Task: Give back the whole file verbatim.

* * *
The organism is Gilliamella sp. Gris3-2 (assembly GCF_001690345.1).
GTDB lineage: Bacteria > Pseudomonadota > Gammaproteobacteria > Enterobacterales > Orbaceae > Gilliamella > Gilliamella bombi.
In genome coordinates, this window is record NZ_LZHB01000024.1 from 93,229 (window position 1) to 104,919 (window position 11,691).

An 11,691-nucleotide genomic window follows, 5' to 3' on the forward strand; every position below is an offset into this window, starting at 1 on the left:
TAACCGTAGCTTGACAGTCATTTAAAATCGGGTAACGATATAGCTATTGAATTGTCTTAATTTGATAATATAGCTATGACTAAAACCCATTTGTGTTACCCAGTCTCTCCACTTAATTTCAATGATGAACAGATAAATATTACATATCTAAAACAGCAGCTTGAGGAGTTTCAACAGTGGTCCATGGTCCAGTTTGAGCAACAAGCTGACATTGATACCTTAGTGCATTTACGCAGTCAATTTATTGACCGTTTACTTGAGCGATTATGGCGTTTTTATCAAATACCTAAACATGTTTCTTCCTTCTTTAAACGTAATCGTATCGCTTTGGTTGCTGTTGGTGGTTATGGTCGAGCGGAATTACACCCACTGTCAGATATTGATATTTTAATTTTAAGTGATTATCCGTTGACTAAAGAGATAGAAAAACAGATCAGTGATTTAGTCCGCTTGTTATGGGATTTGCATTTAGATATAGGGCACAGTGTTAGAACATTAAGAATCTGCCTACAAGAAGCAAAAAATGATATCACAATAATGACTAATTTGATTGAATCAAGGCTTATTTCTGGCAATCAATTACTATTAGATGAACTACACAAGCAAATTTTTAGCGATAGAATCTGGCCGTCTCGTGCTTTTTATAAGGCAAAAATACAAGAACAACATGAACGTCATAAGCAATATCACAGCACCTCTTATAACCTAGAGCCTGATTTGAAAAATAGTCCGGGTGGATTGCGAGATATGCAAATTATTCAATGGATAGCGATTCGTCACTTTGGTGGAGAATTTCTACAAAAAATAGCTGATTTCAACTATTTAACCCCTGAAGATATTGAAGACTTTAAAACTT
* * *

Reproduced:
The organism is Gilliamella sp. Gris3-2 (assembly GCF_001690345.1).
GTDB lineage: Bacteria > Pseudomonadota > Gammaproteobacteria > Enterobacterales > Orbaceae > Gilliamella > Gilliamella bombi.
In genome coordinates, this window is record NZ_LZHB01000024.1 from 93,229 (window position 1) to 104,919 (window position 11,691).

An 11,691-nucleotide genomic window follows, 5' to 3' on the forward strand; every position below is an offset into this window, starting at 1 on the left:
TAACCGTAGCTTGACAGTCATTTAAAATCGGGTAACGATATAGCTATTGAATTGTCTTAATTTGATAATATAGCTATGACTAAAACCCATTTGTGTTACCCAGTCTCTCCACTTAATTTCAATGATGAACAGATAAATATTACATATCTAAAACAGCAGCTTGAGGAGTTTCAACAGTGGTCCATGGTCCAGTTTGAGCAACAAGCTGACATTGATACCTTAGTGCATTTACGCAGTCAATTTATTGACCGTTTACTTGAGCGATTATGGCGTTTTTATCAAATACCTAAACATGTTTCTTCCTTCTTTAAACGTAATCGTATCGCTTTGGTTGCTGTTGGTGGTTATGGTCGAGCGGAATTACACCCACTGTCAGATATTGATATTTTAATTTTAAGTGATTATCCGTTGACTAAAGAGATAGAAAAACAGATCAGTGATTTAGTCCGCTTGTTATGGGATTTGCATTTAGATATAGGGCACAGTGTTAGAACATTAAGAATCTGCCTACAAGAAGCAAAAAATGATATCACAATAATGACTAATTTGATTGAATCAAGGCTTATTTCTGGCAATCAATTACTATTAGATGAACTACACAAGCAAATTTTTAGCGATAGAATCTGGCCGTCTCGTGCTTTTTATAAGGCAAAAATACAAGAACAACATGAACGTCATAAGCAATATCACAGCACCTCTTATAACCTAGAGCCTGATTTGAAAAATAGTCCGGGTGGATTGCGAGATATGCAAATTATTCAATGGATAGCGATTCGTCACTTTGGTGGAGAATTTCTACAAAAAATAGCTGATTTCAACTATTTAACCCCTGAAGATATTGAAGACTTTAAAACTT